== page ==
Every now and then, almost as soon as the ink is dry on the contract regret begins to bubble up inside us and we find ourselves thinking ‘what have I done’! Typically, this feeling of remorse or regret starts to manifest as we realise that the deal we just signed came rather easily and the other party has ‘snapped our hand off’. Our thought process goes along the lines of ‘because they didn’t push back very hard… maybe we could have asked for more!’.
As negotiators it is a terrible feeling when somebody snaps our hand off and the deal comes too quickly. If you don’t believe me, try doing it to someone! When one of your children suggests they get $10 for mowing the lawn, and you reply straight away with ‘deal!’, watch their little face light up with excitement only to just as quickly turn sad and sour before they counter… how about $15?
One of my mates is a professional sailor and shared with me a great example of regret. In order to fund his own sailing campaigns he needs to sail for other people. These contract gigs are typically to older, well established and successful businessmen who have the money to fund a campaign (but not the skill to win one). Conrad was hoping to race in a regatta against other professionals, but he was propositioned to provide talent to someone else’s campaign. The issue for Conrad being that if he accepted the offer he would miss out on his own race. Conrad proposed $700 per day and the other partly quickly replied “no probs, what are your bank details and I will transfer right now?”.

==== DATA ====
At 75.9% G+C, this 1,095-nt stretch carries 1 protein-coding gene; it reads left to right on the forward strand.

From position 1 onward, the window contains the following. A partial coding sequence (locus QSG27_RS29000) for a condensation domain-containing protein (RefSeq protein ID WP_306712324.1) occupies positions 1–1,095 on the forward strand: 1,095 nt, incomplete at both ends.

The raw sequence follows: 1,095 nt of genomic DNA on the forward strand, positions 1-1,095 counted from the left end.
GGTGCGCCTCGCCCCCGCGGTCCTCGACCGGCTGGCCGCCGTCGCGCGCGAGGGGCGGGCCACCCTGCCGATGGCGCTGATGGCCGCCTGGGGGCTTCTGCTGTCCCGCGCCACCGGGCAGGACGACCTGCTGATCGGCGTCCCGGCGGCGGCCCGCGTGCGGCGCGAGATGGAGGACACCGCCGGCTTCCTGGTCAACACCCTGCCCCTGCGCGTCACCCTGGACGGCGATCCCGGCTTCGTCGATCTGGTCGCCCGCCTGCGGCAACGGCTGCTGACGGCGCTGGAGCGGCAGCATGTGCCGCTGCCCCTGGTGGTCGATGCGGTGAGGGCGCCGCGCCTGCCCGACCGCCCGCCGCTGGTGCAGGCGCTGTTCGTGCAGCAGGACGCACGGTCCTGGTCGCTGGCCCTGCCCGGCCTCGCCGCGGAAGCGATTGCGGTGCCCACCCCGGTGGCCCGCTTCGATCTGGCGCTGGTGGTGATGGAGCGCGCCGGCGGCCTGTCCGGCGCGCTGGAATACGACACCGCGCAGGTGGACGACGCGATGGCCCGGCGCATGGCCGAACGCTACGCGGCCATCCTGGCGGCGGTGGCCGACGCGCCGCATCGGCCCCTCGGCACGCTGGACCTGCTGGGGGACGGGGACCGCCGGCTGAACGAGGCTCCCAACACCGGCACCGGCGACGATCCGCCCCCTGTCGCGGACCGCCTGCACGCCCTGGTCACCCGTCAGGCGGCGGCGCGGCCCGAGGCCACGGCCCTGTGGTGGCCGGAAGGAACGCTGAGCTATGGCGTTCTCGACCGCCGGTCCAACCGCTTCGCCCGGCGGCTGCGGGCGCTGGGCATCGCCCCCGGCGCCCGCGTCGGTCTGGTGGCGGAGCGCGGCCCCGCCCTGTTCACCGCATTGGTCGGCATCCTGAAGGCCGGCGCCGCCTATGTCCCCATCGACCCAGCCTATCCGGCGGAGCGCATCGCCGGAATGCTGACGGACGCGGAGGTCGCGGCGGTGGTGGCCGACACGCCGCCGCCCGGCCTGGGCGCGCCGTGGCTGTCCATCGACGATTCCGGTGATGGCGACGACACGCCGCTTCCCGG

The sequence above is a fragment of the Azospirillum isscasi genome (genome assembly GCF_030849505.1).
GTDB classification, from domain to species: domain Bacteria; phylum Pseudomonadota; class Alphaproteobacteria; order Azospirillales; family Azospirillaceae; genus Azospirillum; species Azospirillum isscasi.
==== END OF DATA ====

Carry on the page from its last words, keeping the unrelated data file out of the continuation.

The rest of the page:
Although Conrad has a deal, he is instantly confronted with the thought that maybe he could have asked for more???
Conrad could now try and up his price from $700 to $800, but that would require a lot of effort to achieve (if at all possible). While you could try moving the goal posts if you felt a deal was coming too easily, in business this would only serve to really irritate and potentially deadlock the deal.
Instead, Conrad could come up with some additional value items that would sweeten the deal rather than trying to change what was already on the table. He could say: “This is great and I think we are close. As long as you don’t mind putting me up in a hotel (rather than the bunk onboard) along with a tab for meals/drinks so my wife can come - I’m all yours”.
Effectively, Conrad would be trading these new variables (wish list items) in exchange for his pen to paper – the final concession.
So the next time someone looks to snap your hand off on a deal that is coming too easily, ask yourself what could you ask for that would sweeten the deal without changing the already agreed positions.
By the way, it isn’t easy to come up with new variables under pressure. Instead, if you are stuck - take a break and come back to the negotiating table when you are ready!